SAGA Sailing Report
30 November 2013 | 730 NM to go
Greetings to all from the SAGA Adventure Holiday Group in mid Atlantic, proving that the adventure of life is not all over at 60. Mind you, with an average age of 69 in the crew, we must be getting retty close to the limit. The good news is that we are all relatively fit and well, and having the time of our lives so to hell with the misspent years behind us. I do not include our wonderful young skipper in these somewhat ageist and regretful comments, he's only 60 after all and without his firm and confident hand on our tiller we would not have been able to make this fabulous trip. While Lenny is a consumate seaman , hugely experienced and well practised in handling mixed ability crews, we three came to this venture from very different sailing backgrounds.
My own sailing experience consists exclusively of messing about in dinghies and small yachts in the Solent and Chichester harbour over the past 60 years. But nothing more substantial. Many years ago, I sailed with Lenny on one of my first few trips to France when Lenny was about 16, just starting his career with the Merchant Navy. Neither of us knew much about navigation at that time, and certainly I was more concerned with the comfort of my girl friend, than the study 0f the chart. Lenny had been helming for hours in bad visibility as we approached what I hoped was the Chichester bar buoy. He called to me "Johnny come and have a look at these clouds ahead of us, they look just like sheep." I stepped up into Gilcknockies tiny cockpit, he and I gazed at the sheeplike clouds."Johnny," said Len, after a long pause, "they are sheep!" Just then the waters around us grew horribly confused, and a loud foghorn started blaring. With horror, we realised (or Lenny did) that we were headed straight for the rocks on St. Catherine's Point and the choppy waters were in fact the dreaded race. The sheep were real, grazing on the high cliffs of St. Catherine's. The fog horn I'm sure was an alert lighthouse keeper trying to warn us . We got out of there somehow and made it back to Itchenor. None of this qualified me to make an Atlantic crossing, but of course Lenny went on to win his 2nd Mates Certificate in the Merchant Navy, and a whole host of navigational qualifications that have ideally suited him to his long career as a charter skipper for the last 25 years in his marvellous well sorted yacht.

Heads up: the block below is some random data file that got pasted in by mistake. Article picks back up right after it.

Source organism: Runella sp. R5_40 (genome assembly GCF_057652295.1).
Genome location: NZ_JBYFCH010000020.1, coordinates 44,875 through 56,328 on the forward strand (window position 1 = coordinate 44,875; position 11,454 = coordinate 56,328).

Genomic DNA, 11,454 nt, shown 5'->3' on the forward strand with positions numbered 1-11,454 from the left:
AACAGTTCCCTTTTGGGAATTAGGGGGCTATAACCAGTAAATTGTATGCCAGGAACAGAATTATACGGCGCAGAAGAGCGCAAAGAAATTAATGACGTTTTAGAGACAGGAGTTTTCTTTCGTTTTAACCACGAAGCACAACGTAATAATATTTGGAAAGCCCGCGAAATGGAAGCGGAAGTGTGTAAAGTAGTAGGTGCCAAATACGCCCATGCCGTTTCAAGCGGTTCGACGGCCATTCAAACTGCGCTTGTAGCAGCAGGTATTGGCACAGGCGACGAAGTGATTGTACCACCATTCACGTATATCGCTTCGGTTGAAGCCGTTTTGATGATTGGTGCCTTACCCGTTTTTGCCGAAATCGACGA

She is now our safe and comfortable haven, powering through the giant swells of the Atlantic to the Caribbean, and a return to our loved ones (please don't be sick at this point).
And now for Richard. It is a great boon to have him aboard in spite of the fact that his total sailing experience consists of a weekend course in dinghies 30 years ago, followed by a 2 week bareboat charter in the Greek Islands. Significantly, on that holiday, Richard always came home first in the fleet. This says more about his character than any more seamanlike qualities, and having ridden hundreds of miles on our bicycles together, I know well Richard's courage and determination to face challenges. He never gives up and is always cheerful, a huge boon to all of us on board.
Jonathan, who does have several years of experience cruising in his Trintella, wins my award for bravery. He has long term knee and hip problems that make moving around on a bucking deck difficult and painful. He never complains though, and does sterling work in the cockpit, using his great strength to haul in the many sheets, spinnaker halyardsand guys that attach to the six cockpit winches. In addition he has cooked some marvellous meals for us and is by far our best blog writer.
I'm sure that some of our readers would love to get the inside track on the dark tensions and resentments that might be expected to emerge with four men sailing the Atlantic in a comparitively confined space. But, I am pleased to say that we have all settled in to this hugely different environment very well. The old saying of "All for one and one for all" covers the situation nicely. We support each other in our strengths, and help each other in our frailties. This seems to work.
Meanwhile, WFTM sails on, right now at 1300 on Sunday 30th slashing through a sparkling blue sea at 7 knots. We have a good wind from the north east that has taken us out of the flat calm of the last two days. The spinnaker is pulling hard, its lunch time, and thats the end of my ramblings. Please keep up your comments that we now receive from Cathleen via SSB, they are most welcome.
Love to you all from all of us.
Butch Squid-Hunter, Charter Party Organiser.